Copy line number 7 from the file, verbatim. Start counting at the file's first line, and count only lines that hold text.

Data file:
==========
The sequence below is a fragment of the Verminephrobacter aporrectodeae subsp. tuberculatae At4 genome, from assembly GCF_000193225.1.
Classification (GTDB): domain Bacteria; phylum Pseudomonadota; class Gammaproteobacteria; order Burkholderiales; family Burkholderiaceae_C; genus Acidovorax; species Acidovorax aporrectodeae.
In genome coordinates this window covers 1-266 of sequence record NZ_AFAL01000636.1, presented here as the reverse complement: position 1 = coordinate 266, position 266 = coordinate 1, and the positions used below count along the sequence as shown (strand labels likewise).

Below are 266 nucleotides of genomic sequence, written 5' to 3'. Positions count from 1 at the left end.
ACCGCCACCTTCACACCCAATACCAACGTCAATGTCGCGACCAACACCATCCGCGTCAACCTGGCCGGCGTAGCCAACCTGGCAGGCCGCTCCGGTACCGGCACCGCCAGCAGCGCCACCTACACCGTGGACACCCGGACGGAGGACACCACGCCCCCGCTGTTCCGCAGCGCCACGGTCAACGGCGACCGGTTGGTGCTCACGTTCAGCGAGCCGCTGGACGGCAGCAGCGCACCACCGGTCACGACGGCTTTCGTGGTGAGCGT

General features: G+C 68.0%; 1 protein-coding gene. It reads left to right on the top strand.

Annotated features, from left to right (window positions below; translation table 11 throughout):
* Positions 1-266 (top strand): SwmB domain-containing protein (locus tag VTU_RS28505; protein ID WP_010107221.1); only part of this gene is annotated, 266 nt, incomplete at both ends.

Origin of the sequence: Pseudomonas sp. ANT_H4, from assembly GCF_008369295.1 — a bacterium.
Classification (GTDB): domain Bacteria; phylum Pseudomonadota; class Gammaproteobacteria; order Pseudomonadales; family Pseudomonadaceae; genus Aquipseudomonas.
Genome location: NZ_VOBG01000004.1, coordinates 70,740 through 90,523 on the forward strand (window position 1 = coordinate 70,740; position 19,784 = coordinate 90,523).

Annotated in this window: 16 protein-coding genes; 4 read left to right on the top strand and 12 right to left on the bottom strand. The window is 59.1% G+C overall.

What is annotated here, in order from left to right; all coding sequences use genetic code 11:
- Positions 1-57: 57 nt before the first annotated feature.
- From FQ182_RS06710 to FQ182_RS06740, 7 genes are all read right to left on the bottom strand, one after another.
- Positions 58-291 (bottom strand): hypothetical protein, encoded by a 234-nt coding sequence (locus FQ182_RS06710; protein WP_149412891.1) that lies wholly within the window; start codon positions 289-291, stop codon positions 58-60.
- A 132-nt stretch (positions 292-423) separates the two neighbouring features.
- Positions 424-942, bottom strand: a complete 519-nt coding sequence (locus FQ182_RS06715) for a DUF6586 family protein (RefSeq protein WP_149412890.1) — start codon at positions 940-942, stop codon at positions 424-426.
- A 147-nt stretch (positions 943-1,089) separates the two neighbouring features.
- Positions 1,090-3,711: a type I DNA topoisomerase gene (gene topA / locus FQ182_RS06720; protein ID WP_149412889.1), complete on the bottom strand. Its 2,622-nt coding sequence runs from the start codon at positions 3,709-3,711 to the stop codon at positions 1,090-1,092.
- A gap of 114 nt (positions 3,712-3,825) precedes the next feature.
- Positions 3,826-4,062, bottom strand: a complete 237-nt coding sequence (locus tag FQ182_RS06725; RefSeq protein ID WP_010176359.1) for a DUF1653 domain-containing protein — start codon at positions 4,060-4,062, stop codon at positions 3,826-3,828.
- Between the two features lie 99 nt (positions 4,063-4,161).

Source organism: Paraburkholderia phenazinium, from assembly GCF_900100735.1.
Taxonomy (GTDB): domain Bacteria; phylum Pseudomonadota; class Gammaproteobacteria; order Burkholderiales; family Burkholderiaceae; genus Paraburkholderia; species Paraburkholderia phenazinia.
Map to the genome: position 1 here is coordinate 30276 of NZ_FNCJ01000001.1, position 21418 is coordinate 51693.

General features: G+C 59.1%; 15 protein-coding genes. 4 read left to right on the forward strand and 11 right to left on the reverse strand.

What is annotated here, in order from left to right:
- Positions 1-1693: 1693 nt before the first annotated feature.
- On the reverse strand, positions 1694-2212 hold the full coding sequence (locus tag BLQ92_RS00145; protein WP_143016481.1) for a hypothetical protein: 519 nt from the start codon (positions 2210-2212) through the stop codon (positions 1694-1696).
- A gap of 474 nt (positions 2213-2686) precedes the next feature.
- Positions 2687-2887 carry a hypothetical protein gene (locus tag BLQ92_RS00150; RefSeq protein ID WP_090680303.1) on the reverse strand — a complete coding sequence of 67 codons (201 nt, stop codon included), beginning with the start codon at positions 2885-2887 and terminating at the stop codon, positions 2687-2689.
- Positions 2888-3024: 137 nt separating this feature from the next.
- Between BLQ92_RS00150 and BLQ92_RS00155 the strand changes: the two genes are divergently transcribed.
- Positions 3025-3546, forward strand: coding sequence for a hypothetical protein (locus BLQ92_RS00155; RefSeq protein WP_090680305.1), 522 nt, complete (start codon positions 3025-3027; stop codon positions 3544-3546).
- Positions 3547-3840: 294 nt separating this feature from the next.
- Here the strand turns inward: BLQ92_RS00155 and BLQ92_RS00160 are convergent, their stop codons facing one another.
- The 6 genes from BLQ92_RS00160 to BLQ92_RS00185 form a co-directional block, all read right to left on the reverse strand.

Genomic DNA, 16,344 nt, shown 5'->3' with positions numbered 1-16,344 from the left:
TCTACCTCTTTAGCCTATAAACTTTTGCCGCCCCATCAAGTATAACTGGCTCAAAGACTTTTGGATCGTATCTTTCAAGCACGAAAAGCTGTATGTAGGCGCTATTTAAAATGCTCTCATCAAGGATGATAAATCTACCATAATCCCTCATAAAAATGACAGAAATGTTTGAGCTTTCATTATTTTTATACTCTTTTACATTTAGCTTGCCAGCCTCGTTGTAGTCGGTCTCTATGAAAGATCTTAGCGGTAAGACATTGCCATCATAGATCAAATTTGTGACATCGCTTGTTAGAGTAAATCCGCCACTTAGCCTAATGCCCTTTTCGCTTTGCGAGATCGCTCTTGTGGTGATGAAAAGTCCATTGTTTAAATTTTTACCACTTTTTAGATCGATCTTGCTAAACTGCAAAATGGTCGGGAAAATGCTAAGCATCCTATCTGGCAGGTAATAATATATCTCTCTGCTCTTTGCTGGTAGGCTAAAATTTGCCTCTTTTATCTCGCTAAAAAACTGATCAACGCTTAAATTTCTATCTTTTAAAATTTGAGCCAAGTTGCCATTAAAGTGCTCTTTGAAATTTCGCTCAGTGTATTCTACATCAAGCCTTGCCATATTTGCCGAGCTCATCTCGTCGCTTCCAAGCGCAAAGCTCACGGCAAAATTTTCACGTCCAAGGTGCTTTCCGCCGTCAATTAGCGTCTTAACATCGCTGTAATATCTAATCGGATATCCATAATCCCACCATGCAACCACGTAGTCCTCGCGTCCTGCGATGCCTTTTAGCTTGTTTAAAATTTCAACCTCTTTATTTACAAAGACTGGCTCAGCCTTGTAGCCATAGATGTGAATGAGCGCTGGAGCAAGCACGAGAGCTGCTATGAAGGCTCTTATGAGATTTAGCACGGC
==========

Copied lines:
Annotated features, from left to right (window positions below; translation table 11 throughout):